Handle with trust and confidence.

Trust - trust your dog. Once your dog has a foundation you aren’t helping your dog by:

  • Keeping an eye on it by changing/rotating your body position. In doing this you don't use the physical cues you trained. You just need your dog in your peripheral vision.
  • Waiting, pausing, hesitating to confirm that your dog took an obstacle. You will put yourself behind and often not show the dog the line to where to go next. It reduces your motion and muddies your body cues.

Confidence - you want your dog confident in your leadership

  • Go off course with confidence – you don't want your dog to second guess your directions/cues.
  • Your dog should never know when you screw up the course. While training either keep going and get back in sequence or reward your dog after the off course and then restart.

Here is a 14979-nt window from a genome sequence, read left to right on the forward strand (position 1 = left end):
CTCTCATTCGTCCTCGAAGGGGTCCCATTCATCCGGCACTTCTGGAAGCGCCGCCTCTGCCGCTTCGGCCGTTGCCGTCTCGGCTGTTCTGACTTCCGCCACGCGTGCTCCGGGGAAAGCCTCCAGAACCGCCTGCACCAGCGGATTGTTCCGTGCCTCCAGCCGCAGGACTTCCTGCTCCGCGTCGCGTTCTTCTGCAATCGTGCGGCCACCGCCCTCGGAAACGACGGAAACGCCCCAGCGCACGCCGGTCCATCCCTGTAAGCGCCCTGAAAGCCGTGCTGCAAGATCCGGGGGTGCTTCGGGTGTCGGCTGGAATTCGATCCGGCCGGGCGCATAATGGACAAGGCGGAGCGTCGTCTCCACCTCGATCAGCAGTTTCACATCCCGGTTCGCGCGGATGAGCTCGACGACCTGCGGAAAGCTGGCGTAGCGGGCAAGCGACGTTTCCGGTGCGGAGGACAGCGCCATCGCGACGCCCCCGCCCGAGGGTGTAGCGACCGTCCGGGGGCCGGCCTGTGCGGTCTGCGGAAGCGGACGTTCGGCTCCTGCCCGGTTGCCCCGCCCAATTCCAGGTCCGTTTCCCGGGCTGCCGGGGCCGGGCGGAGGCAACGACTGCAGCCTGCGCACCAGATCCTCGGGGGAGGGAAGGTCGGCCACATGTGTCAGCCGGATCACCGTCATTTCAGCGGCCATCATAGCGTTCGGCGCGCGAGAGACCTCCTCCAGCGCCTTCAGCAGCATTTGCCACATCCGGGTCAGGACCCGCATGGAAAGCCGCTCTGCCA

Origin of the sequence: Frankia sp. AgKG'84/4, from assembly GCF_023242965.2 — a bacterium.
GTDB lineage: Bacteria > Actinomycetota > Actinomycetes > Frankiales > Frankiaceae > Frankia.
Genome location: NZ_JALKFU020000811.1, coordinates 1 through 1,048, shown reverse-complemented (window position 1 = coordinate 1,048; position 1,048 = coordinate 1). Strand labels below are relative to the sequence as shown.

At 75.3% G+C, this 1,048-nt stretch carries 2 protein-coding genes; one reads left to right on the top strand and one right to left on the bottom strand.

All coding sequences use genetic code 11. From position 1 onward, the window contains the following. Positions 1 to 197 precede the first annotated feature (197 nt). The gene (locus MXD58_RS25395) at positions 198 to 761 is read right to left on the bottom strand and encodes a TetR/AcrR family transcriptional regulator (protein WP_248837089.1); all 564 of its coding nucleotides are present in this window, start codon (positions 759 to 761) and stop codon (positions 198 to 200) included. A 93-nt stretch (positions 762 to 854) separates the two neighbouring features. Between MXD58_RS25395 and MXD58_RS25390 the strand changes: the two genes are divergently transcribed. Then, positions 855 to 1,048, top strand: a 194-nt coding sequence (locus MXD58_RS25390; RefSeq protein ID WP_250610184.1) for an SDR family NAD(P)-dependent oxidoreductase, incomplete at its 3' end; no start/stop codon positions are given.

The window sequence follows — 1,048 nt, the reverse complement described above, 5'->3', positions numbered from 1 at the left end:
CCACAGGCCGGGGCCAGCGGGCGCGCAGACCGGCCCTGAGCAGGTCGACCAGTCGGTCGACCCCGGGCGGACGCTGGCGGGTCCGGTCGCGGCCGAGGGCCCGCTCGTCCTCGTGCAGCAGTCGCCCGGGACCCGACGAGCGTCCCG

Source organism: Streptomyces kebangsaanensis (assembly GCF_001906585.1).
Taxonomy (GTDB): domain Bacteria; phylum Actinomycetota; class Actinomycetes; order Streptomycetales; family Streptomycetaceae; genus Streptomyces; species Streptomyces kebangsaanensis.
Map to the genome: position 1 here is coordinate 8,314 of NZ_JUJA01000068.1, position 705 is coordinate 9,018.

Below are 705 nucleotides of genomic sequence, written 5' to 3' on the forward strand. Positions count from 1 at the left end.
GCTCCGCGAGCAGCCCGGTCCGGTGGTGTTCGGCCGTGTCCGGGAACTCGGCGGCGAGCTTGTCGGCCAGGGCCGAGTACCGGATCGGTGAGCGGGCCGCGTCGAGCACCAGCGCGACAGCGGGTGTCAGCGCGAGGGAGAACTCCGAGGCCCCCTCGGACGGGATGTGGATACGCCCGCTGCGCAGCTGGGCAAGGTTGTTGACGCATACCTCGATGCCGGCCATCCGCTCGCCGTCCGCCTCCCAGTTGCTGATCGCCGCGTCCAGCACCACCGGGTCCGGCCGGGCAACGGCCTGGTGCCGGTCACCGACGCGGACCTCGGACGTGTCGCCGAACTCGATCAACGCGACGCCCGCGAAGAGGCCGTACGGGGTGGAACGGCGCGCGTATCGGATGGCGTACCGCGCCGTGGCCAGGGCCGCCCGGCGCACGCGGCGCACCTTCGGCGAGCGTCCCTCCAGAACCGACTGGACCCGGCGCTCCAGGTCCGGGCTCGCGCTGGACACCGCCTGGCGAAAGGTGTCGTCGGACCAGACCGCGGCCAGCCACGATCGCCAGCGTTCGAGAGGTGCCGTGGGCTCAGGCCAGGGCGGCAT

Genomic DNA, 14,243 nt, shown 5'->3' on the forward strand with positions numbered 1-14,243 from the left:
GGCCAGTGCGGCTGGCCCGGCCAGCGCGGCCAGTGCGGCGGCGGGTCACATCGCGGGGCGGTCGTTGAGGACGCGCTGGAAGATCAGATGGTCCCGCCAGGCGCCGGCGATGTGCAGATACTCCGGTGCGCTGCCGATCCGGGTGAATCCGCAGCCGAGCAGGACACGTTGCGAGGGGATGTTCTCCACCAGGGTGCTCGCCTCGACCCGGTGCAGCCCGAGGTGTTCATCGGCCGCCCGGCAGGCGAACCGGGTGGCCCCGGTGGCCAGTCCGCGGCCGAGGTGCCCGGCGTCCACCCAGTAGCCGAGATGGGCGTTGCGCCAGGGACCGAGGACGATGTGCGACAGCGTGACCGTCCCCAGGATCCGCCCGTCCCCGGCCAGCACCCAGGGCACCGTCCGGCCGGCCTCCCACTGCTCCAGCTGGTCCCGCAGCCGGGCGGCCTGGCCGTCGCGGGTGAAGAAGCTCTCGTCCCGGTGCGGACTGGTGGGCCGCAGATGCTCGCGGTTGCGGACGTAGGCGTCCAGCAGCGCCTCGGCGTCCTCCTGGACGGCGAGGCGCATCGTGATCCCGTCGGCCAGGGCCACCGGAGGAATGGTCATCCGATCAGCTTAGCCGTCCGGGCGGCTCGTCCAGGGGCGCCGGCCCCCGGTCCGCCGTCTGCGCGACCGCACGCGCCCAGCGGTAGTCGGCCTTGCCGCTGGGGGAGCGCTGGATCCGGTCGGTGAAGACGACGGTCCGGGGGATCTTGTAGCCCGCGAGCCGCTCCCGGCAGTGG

Once you are aware of your priority of cues, and your dog understands them, you can apply multiple cues to achieve an effect on your dog. “Blending” cues can also help get more collection/extension in a trial environment where a dog might be more revved up/shut down than at training.

Breathe, smile and laugh. Agility is supposed to be fun.

Training Philosophy

Paraphrasing Suzanne Clothier: whenever you interact with your dog, when “training” or not, ask yourself: “Would I treat someone I love that way?“.

As you train with your dog you are building a relationship with your dog and (hopefully) building your dog’s trust in you. You are also learning about your dog and your dog’s abilities (and your dog in you).

It’s only a reward to your dog if your dog finds it rewarding.